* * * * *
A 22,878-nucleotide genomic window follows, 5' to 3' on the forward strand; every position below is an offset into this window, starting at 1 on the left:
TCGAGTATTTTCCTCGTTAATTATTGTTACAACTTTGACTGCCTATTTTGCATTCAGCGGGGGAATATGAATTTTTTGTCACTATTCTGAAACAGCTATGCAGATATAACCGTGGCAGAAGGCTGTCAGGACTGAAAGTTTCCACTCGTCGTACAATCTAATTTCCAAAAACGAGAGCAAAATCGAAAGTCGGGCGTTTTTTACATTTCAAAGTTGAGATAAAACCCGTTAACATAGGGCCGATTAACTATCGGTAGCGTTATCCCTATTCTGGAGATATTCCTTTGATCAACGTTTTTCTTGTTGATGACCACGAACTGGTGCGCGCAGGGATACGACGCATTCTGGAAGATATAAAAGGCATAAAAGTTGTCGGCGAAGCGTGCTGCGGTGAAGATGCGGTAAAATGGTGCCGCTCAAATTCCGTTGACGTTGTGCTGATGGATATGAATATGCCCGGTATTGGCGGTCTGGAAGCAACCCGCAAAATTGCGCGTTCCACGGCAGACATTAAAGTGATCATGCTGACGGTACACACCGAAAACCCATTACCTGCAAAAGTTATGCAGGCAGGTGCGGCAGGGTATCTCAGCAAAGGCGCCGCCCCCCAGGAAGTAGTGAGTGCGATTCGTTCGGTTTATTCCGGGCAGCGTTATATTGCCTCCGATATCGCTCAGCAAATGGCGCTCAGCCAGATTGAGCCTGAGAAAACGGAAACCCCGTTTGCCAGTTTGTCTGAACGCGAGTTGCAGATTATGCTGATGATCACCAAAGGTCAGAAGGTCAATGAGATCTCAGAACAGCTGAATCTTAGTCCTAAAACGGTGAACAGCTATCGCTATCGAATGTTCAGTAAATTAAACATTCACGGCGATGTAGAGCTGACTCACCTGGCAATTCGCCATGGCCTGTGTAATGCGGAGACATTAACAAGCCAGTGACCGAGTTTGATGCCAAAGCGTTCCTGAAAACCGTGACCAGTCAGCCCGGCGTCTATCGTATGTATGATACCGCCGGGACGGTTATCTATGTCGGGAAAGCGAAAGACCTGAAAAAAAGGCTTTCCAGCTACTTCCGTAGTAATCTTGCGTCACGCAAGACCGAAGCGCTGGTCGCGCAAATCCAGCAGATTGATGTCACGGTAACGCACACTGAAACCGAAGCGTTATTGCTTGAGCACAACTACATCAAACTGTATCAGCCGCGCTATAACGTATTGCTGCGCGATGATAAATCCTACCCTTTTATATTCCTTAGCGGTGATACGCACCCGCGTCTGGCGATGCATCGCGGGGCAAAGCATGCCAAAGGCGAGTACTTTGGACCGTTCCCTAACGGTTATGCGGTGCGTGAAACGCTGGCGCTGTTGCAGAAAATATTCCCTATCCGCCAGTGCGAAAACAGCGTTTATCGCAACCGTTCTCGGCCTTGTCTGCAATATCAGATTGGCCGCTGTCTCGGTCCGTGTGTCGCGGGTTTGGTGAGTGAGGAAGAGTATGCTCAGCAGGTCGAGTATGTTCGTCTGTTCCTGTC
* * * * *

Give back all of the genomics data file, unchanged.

A 22,878-nucleotide genomic window follows, 5' to 3' on the forward strand; every position below is an offset into this window, starting at 1 on the left:
TCGAGTATTTTCCTCGTTAATTATTGTTACAACTTTGACTGCCTATTTTGCATTCAGCGGGGGAATATGAATTTTTTGTCACTATTCTGAAACAGCTATGCAGATATAACCGTGGCAGAAGGCTGTCAGGACTGAAAGTTTCCACTCGTCGTACAATCTAATTTCCAAAAACGAGAGCAAAATCGAAAGTCGGGCGTTTTTTACATTTCAAAGTTGAGATAAAACCCGTTAACATAGGGCCGATTAACTATCGGTAGCGTTATCCCTATTCTGGAGATATTCCTTTGATCAACGTTTTTCTTGTTGATGACCACGAACTGGTGCGCGCAGGGATACGACGCATTCTGGAAGATATAAAAGGCATAAAAGTTGTCGGCGAAGCGTGCTGCGGTGAAGATGCGGTAAAATGGTGCCGCTCAAATTCCGTTGACGTTGTGCTGATGGATATGAATATGCCCGGTATTGGCGGTCTGGAAGCAACCCGCAAAATTGCGCGTTCCACGGCAGACATTAAAGTGATCATGCTGACGGTACACACCGAAAACCCATTACCTGCAAAAGTTATGCAGGCAGGTGCGGCAGGGTATCTCAGCAAAGGCGCCGCCCCCCAGGAAGTAGTGAGTGCGATTCGTTCGGTTTATTCCGGGCAGCGTTATATTGCCTCCGATATCGCTCAGCAAATGGCGCTCAGCCAGATTGAGCCTGAGAAAACGGAAACCCCGTTTGCCAGTTTGTCTGAACGCGAGTTGCAGATTATGCTGATGATCACCAAAGGTCAGAAGGTCAATGAGATCTCAGAACAGCTGAATCTTAGTCCTAAAACGGTGAACAGCTATCGCTATCGAATGTTCAGTAAATTAAACATTCACGGCGATGTAGAGCTGACTCACCTGGCAATTCGCCATGGCCTGTGTAATGCGGAGACATTAACAAGCCAGTGACCGAGTTTGATGCCAAAGCGTTCCTGAAAACCGTGACCAGTCAGCCCGGCGTCTATCGTATGTATGATACCGCCGGGACGGTTATCTATGTCGGGAAAGCGAAAGACCTGAAAAAAAGGCTTTCCAGCTACTTCCGTAGTAATCTTGCGTCACGCAAGACCGAAGCGCTGGTCGCGCAAATCCAGCAGATTGATGTCACGGTAACGCACACTGAAACCGAAGCGTTATTGCTTGAGCACAACTACATCAAACTGTATCAGCCGCGCTATAACGTATTGCTGCGCGATGATAAATCCTACCCTTTTATATTCCTTAGCGGTGATACGCACCCGCGTCTGGCGATGCATCGCGGGGCAAAGCATGCCAAAGGCGAGTACTTTGGACCGTTCCCTAACGGTTATGCGGTGCGTGAAACGCTGGCGCTGTTGCAGAAAATATTCCCTATCCGCCAGTGCGAAAACAGCGTTTATCGCAACCGTTCTCGGCCTTGTCTGCAATATCAGATTGGCCGCTGTCTCGGTCCGTGTGTCGCGGGTTTGGTGAGTGAGGAAGAGTATGCTCAGCAGGTCGAGTATGTTCGTCTGTTCCTGTC